George Blair IV
Our industry is changing. and struggling, and sputtering.
Matt and I entered the jewelry industry in 2013 and the biggest worry in the minds of the jewelers we were working with was "how do we get them to know when we're open," and "our customers need to know we carry this x brand." However, in their stores, they were concerned with diamonds. They wanted to make sure that they didn't spend "too much" time online because their real business was diamonds in the store. Their website was a business card, to get them in. Although, we all have a stack of business cards we never look at except to glance at now and then and say "I need to sort those. Or toss them out."
Maybe the wedding sales in 2003 look like a misty memory compared to the sales of today... We hope it is at least looking better than three, four years ago.
The future of diamond sales look bleak. People are marrying later in life; it has never been more acceptable in western civilization to wait to get married, or to never get married at all. Public consciousness has put a dark mark on the idea of diamonds, people long for original design and representation in their jewelry, and those who can afford it make no bones about using a non-storefront diamond ring dealer online and hope for the best. While the samesex marriage movement has grown, some jewelers have been slow to adopt this audience. Others have outright ignored it. Still others have gone out of their way to shun them.
Your customers are also changing, and while you might know exactly how to sell jewelery to the Baby Boomer generation, it's Generation X and Generation Y (those Millennials) that are a completely different breed of people. Perhaps they aren't changing; perhaps they have always been the same-- but perhaps the way we communicate with them has also never changed, and that's no longer working.
Generation X was crushed by the recession and emerged embittered by it. For the most part, baby boomers do not open their arms to the "selfie generation," and the respect for the clientele is at a minimum. You want them to buy, but you're convinced they spend "too much time on twitter or instagram," or get all their news from The Daily Show, or don't take into consideration your own traditional values. Well, tough.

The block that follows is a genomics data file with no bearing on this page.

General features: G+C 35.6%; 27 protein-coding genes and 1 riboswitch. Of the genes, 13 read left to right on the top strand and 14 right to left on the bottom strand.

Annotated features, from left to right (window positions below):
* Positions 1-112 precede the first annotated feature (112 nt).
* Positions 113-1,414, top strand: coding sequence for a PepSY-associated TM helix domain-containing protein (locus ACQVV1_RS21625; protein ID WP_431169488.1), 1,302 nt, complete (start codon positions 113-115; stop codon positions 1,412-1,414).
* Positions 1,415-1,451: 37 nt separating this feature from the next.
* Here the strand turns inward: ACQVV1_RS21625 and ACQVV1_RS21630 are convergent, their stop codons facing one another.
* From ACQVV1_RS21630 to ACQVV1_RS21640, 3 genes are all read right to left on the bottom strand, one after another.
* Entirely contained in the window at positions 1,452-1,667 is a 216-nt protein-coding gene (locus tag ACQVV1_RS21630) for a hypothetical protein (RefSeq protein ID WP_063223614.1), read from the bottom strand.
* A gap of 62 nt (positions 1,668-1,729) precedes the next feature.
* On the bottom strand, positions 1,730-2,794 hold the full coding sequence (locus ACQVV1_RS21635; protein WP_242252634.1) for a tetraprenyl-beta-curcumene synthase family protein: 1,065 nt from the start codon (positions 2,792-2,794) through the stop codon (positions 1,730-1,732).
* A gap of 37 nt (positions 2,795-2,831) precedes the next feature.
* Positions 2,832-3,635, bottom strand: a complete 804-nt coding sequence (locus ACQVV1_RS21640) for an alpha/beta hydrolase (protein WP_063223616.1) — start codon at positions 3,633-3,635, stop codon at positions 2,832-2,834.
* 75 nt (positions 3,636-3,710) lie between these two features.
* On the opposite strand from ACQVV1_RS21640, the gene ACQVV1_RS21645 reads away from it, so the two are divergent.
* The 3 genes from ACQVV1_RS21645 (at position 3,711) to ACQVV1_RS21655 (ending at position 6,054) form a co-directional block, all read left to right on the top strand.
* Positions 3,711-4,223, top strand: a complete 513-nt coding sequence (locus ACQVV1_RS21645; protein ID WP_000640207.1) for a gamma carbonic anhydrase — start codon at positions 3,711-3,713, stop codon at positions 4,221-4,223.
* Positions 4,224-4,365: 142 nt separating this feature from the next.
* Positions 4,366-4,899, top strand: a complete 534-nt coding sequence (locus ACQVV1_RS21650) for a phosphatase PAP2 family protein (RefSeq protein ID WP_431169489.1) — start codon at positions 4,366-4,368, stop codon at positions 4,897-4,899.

People still buy engagement rings. Our most tempest-tossed friends in the jewelry industry admit that in their worst receipt weeks, they were able to look favorably at their wedding lines.
Generation Y (as someone born in 1983, that's probably where I fit in) cannot be looked at as one anonymous group; if anything, we have proven with our embracing of technology, apps, and fashion that we all want to be individuals... just like everyone else? We do buy jewelry, but embraced what is looked upon as "alternative metals." Even that name, we have to look at go "alternative to what? 24k gold? Because that's the standard?"
We have ad blindness. We grew up with pop-ups and flash intros! Don't underestimate our ability to ignore your glowing, scrolling hot pink text, especially if it has indication that it won't entertain us for 5 seconds. Even YouTube knows it had better keep the ads before our videos 15 seconds short if they're not going to let us click past them.
Matt, myself, and all the employees here at Sapphire Collaborative have a plan to help you learn about Gen X and Gen Y. We want to upgrade your website so it can tap into the latest customer tracking. Then we'll attach it to your Facebook page and work with you to figure out how to best capture the attention of Gen X & Y in your local area.
When it's all connected, we'll be able to tell you what your local customers spend their money on, if they have school aged children, their income levels, whether they have tattoos... if they're angsting over the series finale of Mad Men...
Facebook gives us the tools to figure this out.
We organize your local audience into different segments and then carefully solicit them with very small ad budgets every month.
You can tap into our Sapphire Collaborative Program for Jewelers to learn about Generation X and Y and to help you spend your advertising dollars wisely. You can't just throw ads out there like you used to, that doesn't work. In this period of stagnant growth, you shouldn't be cutting your marketing dollars, just using them more wisely,
The technology doesn't matter. Only the end results matter. You won't get results without respecting your audience.